Guiding is regulated as said by others, but also the main thing you are paying for on a guided hunt is logistical help, i.e. getting you there, gear, setting up camp, dealing with your animal, etc. I've yet to see a guiding service anywhere that says pay me 5k then I will text you the GPS coords of where I am, once you figure out how to get yourself here I will show you an animal then my job is done.
 

RobG

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I support this but am puzzled by BHA’s involvement. It’s not a public access issue.
If BHA is straying beyond public access there are plenty of issues that hunters could use their support on. Trapping bans in Newmexico, wolf hunting bans in Montana, anti ammo legislation that would impact hunting, especially bird hunting in Oregon.
Wildlife Management policy.
The list of things they could involve themselves that would do a lot of good for the public land sportsman outside of directly targeting access is lengthy. Also, the list of things not being done that does target access is lengthy. Interesting allocation of resources.
I do not speak for BHA, but their mission is not limited to access. In addition, the text of the bill indicates the purpose is mostly to prevent the sale of info on public land, which would hurt backcountry hunting opportunities. That seems well within their mission.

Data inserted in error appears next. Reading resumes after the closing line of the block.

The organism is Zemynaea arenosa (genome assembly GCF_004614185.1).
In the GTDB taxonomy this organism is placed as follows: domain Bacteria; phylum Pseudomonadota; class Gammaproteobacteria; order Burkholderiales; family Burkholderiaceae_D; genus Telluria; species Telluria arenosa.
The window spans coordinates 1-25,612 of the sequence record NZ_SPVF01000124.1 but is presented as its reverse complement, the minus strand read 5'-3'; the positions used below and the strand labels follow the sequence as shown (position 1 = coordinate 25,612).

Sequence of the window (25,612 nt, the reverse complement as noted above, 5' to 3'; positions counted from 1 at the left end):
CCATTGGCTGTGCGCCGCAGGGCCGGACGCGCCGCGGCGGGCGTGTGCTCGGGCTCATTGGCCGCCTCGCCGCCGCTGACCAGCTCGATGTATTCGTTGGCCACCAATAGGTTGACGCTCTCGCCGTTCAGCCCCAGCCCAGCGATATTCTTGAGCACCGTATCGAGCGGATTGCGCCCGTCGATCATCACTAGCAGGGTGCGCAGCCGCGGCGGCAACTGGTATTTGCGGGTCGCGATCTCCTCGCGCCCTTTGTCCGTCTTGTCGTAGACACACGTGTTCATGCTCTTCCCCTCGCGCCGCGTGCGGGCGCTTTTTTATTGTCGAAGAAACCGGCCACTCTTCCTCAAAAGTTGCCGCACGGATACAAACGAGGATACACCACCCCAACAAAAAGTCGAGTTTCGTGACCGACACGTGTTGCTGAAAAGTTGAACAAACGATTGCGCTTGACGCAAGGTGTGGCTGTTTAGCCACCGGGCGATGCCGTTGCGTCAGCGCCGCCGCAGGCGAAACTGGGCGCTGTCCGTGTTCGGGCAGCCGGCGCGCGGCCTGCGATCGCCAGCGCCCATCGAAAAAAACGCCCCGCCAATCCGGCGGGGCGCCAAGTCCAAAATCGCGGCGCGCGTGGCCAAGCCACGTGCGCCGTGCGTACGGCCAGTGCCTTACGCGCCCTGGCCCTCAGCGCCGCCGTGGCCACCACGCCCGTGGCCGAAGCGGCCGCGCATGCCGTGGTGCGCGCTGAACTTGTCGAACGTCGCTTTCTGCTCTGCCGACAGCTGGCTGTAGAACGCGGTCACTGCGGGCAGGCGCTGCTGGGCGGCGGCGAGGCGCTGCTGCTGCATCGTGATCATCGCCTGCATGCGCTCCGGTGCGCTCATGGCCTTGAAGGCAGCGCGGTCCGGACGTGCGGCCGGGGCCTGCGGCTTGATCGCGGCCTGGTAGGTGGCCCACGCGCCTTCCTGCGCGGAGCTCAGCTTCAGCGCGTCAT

wllm1313

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This topic is being taken personally on the Rok under the General Discussions forum. Good stuff
Looks like you struck a little too close to home for some people over there...


Also for the general public what is the upside of allowing these services? If they are allowed to continue aren't you essentially just destroying the age class of herds.

At least with guided hunts, you are allowing people to participate in the sport who may otherwise not be able to get out there on their own.
 
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Carnage2011

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Whitehall, MT
I do not speak for BHA, but their mission is not limited to access. In addition, the text of the bill indicates the purpose is mostly to prevent the sale of info on public land, which would hurt backcountry hunting opportunities. That seems well within their mission.
Didn’t BHA say that they were a public access organization when asked for their stance on the grizzly bear delisting? That’s a serious question. I can’t remember for sure, but I thought I read that.